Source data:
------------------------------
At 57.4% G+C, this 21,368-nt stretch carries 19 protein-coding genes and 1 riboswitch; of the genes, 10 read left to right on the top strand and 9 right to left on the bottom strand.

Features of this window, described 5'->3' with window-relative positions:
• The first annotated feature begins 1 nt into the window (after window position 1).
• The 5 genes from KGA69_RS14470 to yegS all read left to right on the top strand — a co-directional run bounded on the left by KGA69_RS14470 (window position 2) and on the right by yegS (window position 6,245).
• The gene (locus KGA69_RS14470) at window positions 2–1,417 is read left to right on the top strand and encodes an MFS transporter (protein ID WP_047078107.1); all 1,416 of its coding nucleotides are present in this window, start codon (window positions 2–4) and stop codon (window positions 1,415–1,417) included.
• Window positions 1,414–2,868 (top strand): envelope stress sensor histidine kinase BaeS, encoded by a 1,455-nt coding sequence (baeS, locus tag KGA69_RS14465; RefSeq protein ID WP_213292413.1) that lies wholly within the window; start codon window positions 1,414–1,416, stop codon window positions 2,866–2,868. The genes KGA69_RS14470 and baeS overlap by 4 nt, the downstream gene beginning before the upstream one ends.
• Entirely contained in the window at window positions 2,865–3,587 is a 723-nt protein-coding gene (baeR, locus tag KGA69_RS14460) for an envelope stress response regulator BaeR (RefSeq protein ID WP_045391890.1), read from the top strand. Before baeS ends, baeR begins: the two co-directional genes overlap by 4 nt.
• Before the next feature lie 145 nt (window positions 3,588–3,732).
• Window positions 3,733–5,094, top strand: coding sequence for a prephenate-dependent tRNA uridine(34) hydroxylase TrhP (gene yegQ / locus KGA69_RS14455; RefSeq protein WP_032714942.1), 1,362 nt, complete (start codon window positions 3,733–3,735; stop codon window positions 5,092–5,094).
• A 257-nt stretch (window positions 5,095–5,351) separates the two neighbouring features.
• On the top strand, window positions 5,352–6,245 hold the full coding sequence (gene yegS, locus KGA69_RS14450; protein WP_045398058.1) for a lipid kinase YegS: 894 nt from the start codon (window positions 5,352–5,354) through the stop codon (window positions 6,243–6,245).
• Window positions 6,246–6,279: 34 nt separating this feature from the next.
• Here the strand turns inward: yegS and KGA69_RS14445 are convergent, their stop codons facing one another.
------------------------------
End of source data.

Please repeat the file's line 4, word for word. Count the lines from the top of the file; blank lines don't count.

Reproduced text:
• The 5 genes from KGA69_RS14470 to yegS all read left to right on the top strand — a co-directional run bounded on the left by KGA69_RS14470 (window position 2) and on the right by yegS (window position 6,245).